Caledonia — In Tammy Rowley’s kindergarten classroom at Kettle Lake Elementary, students learn to spell words through song.
“The seal at the zoo sings ‘are are’,” sang Rowley’s class, to the tune of “If You’re Happy and You Know It.”
Songs also work for counting by fives and tens. Adding in jumping-jack movements, Rowley’s students sang “10, 20, 30…” all the way to 100.
“Incorporating rhythm and movement is the ticket,” Rowley explained. “Some of the songs I use come from other teachers online, and some I’ve made up with my own words and tunes.”
Putting a melody to their learning also helps her with classroom management and with getting students’ attention.
“Sometimes I feel like a dork while filming them, but I also send videos of myself singing the songs to parents so they can practice with their students at home,” Rowley said.
Parents recognized her musical and teaching skills and nominated her for the Michigan Lottery’s Excellence in Education Award.
“Tammy teaches more than just academic skills; she incorporates life skills into her teachings as well,” wrote a nominating parent. “Her weekly messages to parents keep us engaged and remind us how to raise wonderful and mindful human beings.”
In December, Rowley found out she received the weekly award that recognizes outstanding public school educators.
The best part, for Rowley: “hearing kind words from my colleagues and former students. Even my own fifth-grade teacher reached out over Facebook to congratulate me.”
Rowley greets her students in the hallway by the front door every morning with their choice of a high-five or a hug before they’re off down the hall toward their classroom to hang their coats and backpacks in their lockers.
Despite the inches of snow outside on a brisk January morning, kindergartner Jacob Pike excitedly told Rowley about his new red-and-black tennis shoes that allow him to run “really fast.”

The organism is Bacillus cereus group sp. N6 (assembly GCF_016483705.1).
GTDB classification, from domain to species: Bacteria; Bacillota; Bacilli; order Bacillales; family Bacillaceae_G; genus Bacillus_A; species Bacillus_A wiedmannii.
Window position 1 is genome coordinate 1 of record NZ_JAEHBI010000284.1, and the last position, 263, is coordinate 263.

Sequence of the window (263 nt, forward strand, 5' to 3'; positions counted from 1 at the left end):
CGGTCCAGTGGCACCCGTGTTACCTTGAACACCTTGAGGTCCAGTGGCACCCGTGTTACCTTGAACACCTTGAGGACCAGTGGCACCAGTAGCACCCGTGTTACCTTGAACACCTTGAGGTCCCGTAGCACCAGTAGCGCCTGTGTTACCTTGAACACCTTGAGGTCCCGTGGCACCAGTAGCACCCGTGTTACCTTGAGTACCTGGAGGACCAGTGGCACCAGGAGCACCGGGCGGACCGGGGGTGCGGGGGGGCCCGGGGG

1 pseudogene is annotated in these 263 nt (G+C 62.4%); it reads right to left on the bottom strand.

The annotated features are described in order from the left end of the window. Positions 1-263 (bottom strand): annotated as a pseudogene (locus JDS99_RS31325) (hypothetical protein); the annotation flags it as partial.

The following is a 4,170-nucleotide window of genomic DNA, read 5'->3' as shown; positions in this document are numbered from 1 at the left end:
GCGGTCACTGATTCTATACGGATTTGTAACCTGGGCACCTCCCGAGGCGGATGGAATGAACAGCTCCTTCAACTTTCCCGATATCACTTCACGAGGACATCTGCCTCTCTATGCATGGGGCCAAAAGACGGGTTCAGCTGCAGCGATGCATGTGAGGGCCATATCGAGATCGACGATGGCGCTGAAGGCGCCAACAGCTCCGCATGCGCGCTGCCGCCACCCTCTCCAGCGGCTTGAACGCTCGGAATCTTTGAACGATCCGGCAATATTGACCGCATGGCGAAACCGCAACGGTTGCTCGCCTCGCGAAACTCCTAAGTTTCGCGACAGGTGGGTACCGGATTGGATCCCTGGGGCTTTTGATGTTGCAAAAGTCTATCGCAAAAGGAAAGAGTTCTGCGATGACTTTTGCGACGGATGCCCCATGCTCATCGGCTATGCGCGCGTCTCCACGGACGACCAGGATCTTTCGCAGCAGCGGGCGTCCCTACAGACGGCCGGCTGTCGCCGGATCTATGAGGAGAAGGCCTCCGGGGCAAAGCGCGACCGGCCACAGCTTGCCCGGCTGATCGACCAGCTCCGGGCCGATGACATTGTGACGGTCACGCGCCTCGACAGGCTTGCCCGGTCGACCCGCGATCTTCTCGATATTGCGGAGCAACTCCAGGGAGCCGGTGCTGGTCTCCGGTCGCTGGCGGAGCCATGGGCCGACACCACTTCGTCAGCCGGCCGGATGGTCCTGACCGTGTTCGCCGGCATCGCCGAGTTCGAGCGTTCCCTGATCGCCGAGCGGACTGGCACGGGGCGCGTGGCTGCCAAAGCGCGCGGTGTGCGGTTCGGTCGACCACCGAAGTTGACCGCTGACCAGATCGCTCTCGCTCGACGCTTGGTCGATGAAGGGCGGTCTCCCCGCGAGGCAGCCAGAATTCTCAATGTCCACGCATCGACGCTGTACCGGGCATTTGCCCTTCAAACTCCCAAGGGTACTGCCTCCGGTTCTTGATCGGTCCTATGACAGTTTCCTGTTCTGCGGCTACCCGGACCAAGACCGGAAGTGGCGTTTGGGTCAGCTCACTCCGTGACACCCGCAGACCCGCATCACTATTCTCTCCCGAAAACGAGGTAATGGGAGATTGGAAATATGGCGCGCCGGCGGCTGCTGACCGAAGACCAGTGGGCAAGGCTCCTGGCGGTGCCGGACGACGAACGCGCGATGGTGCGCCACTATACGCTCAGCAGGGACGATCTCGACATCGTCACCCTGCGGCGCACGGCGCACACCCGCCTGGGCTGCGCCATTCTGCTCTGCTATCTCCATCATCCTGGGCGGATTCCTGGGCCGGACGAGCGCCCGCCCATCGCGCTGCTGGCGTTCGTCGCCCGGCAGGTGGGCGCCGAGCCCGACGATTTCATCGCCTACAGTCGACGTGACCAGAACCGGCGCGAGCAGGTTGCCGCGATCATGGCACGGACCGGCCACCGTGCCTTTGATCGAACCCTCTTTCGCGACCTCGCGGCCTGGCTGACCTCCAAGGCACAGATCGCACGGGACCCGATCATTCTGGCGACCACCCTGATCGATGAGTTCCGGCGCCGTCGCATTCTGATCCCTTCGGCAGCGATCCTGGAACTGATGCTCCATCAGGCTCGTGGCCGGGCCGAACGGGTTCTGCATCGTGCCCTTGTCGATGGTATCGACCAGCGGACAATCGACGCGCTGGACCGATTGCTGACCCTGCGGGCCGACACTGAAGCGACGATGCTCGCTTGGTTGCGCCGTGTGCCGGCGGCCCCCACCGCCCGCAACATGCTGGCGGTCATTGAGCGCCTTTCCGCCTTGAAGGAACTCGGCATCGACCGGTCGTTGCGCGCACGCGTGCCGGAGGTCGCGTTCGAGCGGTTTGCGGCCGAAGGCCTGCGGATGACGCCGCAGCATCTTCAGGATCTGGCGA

After acknowledging their classmates out sick with COVID-19, Rowley instructed her students to find their assigned seats so she could guide them through their I Spy: Phonics worksheets, identifying words ending in “et.”
Clara Hume pointed to a picture of the girl setting a dinner table and matched it with the word “set.” While writing the word on her example sheet projected on the whiteboard, Rowley explained the trick to writing lowercase e’s: “Throw the baseball and run the bases!”
Sensory activity stations were next: a mix of fun and phonics, modeling clay snowman building and ice fishing for paper word “fish.”
Rowley gave instructions for each station, then students set off in small groups to rotate through each activity.
Riley D’Amico and Elliot Sackett told a visitor they liked stations because they get to “play with playdough and do puzzles.”
“We’re doing our best,” Riley said, while trying to fit together two pieces of a 48-piece horse puzzle.
To get her kiddos’ attention in order to switch stations, Rowley sang, “Ta rah rah boom dee a! Look is L-O-O-K.”
“Stations are so powerful,” she said. “So much socialization happens and I like to keep kindergarten playful and academic. I make sure they’re having fun and discovering sensory and motor skills. A lot of these kids missed preschool over the past two years, so we’re making up for lost time.”
Like Mother, Like Daughter
Growing up in Ionia, Rowley found inspiration to become a teacher watching her mom teach students from K-12 in a rural school.
“We never had snow days; we just went to school with mom,” she recalled. “She had that servant’s heart that really inspired me to become a teacher. We eventually transferred to public school and there, I had wonderful teachers as a kid.”
After earning a bachelor’s degree in education from Michigan State University, Rowley began her 32 years-and-counting career teaching fifth grade in the Ionia Intermediate School District. She has taught in Caledonia for 30 years, 27 of them at Kettle Lake.
She also earned a master’s degree in counseling from Western Michigan University.
“I started at Kettle Lake teaching first grade, then did second- and third-graders, and have been teaching kindergartners for about eight years now,” she said.
Now that she’s older, Rowley said she appreciates the “young, fresh enthusiasm in kindergarten.”
“They keep me feeling young and hopeful for the next generation of kids growing up and coming through my classroom.”